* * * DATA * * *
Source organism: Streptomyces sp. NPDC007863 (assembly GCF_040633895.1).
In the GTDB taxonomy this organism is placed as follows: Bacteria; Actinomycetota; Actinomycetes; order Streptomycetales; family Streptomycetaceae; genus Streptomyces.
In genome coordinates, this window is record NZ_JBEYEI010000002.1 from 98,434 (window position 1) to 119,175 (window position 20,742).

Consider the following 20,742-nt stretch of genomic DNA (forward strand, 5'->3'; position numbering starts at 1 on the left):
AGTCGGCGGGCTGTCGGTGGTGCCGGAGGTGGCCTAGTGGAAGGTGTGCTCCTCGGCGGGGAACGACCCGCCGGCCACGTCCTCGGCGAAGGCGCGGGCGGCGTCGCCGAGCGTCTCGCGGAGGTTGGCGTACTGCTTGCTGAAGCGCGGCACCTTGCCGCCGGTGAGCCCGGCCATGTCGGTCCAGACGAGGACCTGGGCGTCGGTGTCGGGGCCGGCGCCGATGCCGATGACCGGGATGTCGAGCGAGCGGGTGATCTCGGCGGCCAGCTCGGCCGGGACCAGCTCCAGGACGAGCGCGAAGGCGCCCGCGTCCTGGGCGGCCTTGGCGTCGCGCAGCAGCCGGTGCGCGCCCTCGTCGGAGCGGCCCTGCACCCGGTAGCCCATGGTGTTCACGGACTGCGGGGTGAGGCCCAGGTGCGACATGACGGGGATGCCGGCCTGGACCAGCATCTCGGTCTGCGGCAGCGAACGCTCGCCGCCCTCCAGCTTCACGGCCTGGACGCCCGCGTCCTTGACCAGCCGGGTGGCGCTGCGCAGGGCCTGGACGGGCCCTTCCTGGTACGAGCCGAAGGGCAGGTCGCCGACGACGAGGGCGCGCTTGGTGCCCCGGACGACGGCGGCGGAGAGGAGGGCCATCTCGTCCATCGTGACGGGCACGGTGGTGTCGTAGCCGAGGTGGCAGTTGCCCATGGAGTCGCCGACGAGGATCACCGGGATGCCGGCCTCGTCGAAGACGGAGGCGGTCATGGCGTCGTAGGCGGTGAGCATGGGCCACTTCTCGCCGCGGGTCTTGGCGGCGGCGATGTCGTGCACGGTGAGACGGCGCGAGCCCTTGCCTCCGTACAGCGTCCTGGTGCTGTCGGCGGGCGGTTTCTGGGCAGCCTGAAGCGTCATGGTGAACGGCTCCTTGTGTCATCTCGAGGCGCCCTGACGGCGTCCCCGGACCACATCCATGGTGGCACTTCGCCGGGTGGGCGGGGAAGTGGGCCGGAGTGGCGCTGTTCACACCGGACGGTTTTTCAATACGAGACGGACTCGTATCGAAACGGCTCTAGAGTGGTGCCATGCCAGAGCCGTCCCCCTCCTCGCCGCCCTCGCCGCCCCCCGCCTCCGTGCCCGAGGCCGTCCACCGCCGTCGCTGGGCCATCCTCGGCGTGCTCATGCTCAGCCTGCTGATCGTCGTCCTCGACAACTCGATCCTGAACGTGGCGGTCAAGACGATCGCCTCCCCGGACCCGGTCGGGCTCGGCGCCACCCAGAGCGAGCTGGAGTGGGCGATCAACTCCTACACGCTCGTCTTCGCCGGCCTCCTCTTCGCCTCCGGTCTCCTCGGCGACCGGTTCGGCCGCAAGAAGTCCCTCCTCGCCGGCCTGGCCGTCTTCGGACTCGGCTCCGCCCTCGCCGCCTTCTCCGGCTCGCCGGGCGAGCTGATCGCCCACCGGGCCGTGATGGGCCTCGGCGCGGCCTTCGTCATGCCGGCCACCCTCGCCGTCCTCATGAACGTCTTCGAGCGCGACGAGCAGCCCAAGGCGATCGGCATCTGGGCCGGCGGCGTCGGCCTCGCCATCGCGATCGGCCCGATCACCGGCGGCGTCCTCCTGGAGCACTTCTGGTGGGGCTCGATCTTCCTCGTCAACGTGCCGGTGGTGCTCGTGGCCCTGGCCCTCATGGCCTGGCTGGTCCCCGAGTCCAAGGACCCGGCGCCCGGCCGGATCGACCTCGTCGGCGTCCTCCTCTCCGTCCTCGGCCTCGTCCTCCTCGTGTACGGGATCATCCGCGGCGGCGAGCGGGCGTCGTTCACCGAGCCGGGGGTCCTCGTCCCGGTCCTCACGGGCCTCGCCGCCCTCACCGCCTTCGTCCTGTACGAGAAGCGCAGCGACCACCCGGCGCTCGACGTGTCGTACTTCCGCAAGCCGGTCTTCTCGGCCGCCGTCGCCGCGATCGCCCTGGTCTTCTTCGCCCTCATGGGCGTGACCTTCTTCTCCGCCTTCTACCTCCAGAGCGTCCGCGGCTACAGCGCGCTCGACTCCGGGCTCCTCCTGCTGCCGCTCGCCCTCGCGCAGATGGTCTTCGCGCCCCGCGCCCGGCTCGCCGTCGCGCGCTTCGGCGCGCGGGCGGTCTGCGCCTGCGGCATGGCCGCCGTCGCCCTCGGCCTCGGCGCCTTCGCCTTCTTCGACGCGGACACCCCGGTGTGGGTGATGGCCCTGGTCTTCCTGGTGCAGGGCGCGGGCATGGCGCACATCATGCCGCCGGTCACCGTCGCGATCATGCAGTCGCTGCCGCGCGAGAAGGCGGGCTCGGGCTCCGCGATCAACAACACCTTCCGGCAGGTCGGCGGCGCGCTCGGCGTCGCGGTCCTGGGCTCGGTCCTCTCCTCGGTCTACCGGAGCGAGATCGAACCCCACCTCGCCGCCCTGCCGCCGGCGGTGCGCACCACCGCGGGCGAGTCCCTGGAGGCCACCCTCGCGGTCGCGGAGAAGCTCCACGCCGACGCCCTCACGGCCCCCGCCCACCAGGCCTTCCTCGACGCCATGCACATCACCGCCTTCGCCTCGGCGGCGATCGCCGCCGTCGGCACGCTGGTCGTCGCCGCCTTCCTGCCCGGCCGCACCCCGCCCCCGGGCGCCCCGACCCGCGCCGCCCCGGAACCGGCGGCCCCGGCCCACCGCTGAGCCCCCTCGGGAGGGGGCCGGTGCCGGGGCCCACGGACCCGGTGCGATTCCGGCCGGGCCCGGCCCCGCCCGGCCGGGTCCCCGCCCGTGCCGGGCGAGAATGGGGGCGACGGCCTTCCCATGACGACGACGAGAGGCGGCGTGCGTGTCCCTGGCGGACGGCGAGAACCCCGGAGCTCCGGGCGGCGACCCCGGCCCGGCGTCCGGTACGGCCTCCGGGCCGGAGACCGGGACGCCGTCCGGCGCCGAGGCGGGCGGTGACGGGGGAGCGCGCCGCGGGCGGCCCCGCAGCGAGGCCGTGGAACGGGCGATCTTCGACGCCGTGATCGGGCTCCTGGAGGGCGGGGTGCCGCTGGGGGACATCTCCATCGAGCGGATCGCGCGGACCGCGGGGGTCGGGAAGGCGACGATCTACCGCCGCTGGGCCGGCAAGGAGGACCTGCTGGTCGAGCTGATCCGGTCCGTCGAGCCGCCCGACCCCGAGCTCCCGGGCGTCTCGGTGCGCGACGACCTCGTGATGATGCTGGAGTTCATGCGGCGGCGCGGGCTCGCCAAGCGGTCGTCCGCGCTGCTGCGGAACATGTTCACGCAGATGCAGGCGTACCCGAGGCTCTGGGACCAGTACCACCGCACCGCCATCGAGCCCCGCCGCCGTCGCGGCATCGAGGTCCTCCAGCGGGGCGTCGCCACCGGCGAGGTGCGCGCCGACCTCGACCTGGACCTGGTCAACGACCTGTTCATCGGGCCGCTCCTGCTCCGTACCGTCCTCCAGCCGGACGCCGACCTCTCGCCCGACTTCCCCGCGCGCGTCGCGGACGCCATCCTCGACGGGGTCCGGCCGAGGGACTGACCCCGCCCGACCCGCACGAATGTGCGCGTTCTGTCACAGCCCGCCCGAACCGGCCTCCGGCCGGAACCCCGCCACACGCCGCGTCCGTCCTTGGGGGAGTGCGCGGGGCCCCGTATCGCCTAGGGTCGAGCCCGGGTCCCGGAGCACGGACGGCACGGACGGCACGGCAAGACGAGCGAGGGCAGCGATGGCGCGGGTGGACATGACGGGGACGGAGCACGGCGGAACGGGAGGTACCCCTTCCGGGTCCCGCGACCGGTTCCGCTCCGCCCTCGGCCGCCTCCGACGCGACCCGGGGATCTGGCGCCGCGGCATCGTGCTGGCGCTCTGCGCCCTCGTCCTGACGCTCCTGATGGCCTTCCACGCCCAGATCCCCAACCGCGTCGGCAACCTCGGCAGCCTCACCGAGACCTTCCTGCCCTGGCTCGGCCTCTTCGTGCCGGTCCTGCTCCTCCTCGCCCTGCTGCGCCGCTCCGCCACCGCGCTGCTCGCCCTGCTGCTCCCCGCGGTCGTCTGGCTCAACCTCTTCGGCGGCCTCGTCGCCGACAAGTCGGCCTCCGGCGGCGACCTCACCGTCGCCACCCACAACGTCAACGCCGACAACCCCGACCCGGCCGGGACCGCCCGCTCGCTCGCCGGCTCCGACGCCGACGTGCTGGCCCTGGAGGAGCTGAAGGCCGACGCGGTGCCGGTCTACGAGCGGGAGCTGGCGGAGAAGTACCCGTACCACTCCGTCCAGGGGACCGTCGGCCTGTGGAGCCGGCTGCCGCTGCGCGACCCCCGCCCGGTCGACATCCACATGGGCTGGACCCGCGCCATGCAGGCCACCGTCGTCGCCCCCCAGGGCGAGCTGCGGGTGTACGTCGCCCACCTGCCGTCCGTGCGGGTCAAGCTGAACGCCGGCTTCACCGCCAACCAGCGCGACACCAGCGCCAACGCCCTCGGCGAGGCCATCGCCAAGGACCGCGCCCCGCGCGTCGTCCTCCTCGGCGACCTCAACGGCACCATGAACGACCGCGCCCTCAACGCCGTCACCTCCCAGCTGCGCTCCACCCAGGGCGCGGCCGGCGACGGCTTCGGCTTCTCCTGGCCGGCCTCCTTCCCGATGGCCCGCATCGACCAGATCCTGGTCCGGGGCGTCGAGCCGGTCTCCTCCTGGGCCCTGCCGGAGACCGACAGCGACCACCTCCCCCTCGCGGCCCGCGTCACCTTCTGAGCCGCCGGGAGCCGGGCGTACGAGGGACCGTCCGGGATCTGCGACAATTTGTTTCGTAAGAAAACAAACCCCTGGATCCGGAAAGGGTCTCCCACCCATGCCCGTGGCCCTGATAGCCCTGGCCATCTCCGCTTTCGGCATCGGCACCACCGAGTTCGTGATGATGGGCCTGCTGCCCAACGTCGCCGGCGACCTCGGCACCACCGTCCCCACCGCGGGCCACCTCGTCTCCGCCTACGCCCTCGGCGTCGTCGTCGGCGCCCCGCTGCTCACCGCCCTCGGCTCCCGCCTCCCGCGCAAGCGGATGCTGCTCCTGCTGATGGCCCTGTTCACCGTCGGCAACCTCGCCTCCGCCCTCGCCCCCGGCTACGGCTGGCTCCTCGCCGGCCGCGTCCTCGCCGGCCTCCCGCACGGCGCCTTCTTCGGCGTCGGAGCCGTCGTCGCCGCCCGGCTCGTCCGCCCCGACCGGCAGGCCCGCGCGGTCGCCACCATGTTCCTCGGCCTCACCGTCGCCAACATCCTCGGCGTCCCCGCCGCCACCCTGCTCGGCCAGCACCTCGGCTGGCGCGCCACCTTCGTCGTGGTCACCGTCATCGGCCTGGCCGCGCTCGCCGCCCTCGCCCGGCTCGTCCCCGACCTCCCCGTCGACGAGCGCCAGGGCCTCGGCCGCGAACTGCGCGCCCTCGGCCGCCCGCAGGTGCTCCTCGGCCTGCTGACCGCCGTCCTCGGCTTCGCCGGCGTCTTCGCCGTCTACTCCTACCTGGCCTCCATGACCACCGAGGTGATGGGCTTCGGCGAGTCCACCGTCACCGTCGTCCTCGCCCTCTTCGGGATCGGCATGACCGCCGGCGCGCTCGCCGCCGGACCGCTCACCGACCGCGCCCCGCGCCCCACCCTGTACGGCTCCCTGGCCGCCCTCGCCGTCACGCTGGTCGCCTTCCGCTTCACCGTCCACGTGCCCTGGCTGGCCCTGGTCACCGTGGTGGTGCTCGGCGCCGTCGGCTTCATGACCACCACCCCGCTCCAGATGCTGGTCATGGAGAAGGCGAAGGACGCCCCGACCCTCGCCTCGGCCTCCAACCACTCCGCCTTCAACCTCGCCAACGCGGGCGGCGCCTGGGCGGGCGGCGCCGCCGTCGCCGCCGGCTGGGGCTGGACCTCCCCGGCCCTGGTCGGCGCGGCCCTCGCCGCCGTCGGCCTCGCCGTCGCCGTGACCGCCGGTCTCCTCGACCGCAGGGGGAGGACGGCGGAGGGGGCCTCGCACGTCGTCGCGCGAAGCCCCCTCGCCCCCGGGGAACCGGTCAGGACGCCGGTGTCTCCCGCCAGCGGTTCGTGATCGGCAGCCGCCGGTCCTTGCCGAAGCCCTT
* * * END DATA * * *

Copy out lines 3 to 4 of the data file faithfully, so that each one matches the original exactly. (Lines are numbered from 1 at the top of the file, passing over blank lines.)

In genome coordinates, this window is record NZ_JBEYEI010000002.1 from 98,434 (window position 1) to 119,175 (window position 20,742).

Consider the following 20,742-nt stretch of genomic DNA (forward strand, 5'->3'; position numbering starts at 1 on the left):